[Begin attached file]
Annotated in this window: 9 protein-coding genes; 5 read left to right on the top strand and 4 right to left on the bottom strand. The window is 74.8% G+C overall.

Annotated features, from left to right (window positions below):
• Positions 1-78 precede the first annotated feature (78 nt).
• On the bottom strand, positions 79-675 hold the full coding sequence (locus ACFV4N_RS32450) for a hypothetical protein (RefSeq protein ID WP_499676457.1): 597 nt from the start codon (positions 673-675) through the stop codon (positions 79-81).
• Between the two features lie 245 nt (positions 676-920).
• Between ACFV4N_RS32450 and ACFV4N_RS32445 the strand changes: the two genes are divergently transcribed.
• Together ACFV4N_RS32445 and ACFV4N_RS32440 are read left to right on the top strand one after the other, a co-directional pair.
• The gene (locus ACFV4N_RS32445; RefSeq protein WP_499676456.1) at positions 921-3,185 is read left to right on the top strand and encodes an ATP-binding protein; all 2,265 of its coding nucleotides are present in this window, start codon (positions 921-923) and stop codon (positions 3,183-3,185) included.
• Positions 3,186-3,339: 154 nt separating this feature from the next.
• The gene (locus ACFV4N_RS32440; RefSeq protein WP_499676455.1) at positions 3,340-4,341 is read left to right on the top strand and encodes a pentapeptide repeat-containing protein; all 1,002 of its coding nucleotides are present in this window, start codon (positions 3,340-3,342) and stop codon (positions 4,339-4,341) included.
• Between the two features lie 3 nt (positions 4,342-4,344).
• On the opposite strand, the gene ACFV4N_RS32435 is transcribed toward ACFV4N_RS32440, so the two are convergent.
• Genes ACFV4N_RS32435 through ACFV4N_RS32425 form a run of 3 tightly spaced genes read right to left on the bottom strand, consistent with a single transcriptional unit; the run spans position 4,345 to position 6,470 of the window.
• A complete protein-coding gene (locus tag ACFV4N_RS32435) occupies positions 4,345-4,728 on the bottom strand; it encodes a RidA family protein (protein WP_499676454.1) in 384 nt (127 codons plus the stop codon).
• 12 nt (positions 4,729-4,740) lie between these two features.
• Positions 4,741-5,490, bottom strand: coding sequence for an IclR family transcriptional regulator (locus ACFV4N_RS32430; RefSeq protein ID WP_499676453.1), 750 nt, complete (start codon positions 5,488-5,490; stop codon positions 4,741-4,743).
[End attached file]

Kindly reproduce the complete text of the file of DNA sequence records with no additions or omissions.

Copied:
Annotated in this window: 9 protein-coding genes; 5 read left to right on the top strand and 4 right to left on the bottom strand. The window is 74.8% G+C overall.

Annotated features, from left to right (window positions below):
• Positions 1-78 precede the first annotated feature (78 nt).
• On the bottom strand, positions 79-675 hold the full coding sequence (locus ACFV4N_RS32450) for a hypothetical protein (RefSeq protein ID WP_499676457.1): 597 nt from the start codon (positions 673-675) through the stop codon (positions 79-81).
• Between the two features lie 245 nt (positions 676-920).
• Between ACFV4N_RS32450 and ACFV4N_RS32445 the strand changes: the two genes are divergently transcribed.
• Together ACFV4N_RS32445 and ACFV4N_RS32440 are read left to right on the top strand one after the other, a co-directional pair.
• The gene (locus ACFV4N_RS32445; RefSeq protein WP_499676456.1) at positions 921-3,185 is read left to right on the top strand and encodes an ATP-binding protein; all 2,265 of its coding nucleotides are present in this window, start codon (positions 921-923) and stop codon (positions 3,183-3,185) included.
• Positions 3,186-3,339: 154 nt separating this feature from the next.
• The gene (locus ACFV4N_RS32440; RefSeq protein WP_499676455.1) at positions 3,340-4,341 is read left to right on the top strand and encodes a pentapeptide repeat-containing protein; all 1,002 of its coding nucleotides are present in this window, start codon (positions 3,340-3,342) and stop codon (positions 4,339-4,341) included.
• Between the two features lie 3 nt (positions 4,342-4,344).
• On the opposite strand, the gene ACFV4N_RS32435 is transcribed toward ACFV4N_RS32440, so the two are convergent.
• Genes ACFV4N_RS32435 through ACFV4N_RS32425 form a run of 3 tightly spaced genes read right to left on the bottom strand, consistent with a single transcriptional unit; the run spans position 4,345 to position 6,470 of the window.
• A complete protein-coding gene (locus tag ACFV4N_RS32435) occupies positions 4,345-4,728 on the bottom strand; it encodes a RidA family protein (protein WP_499676454.1) in 384 nt (127 codons plus the stop codon).
• 12 nt (positions 4,729-4,740) lie between these two features.
• Positions 4,741-5,490, bottom strand: coding sequence for an IclR family transcriptional regulator (locus ACFV4N_RS32430; RefSeq protein ID WP_499676453.1), 750 nt, complete (start codon positions 5,488-5,490; stop codon positions 4,741-4,743).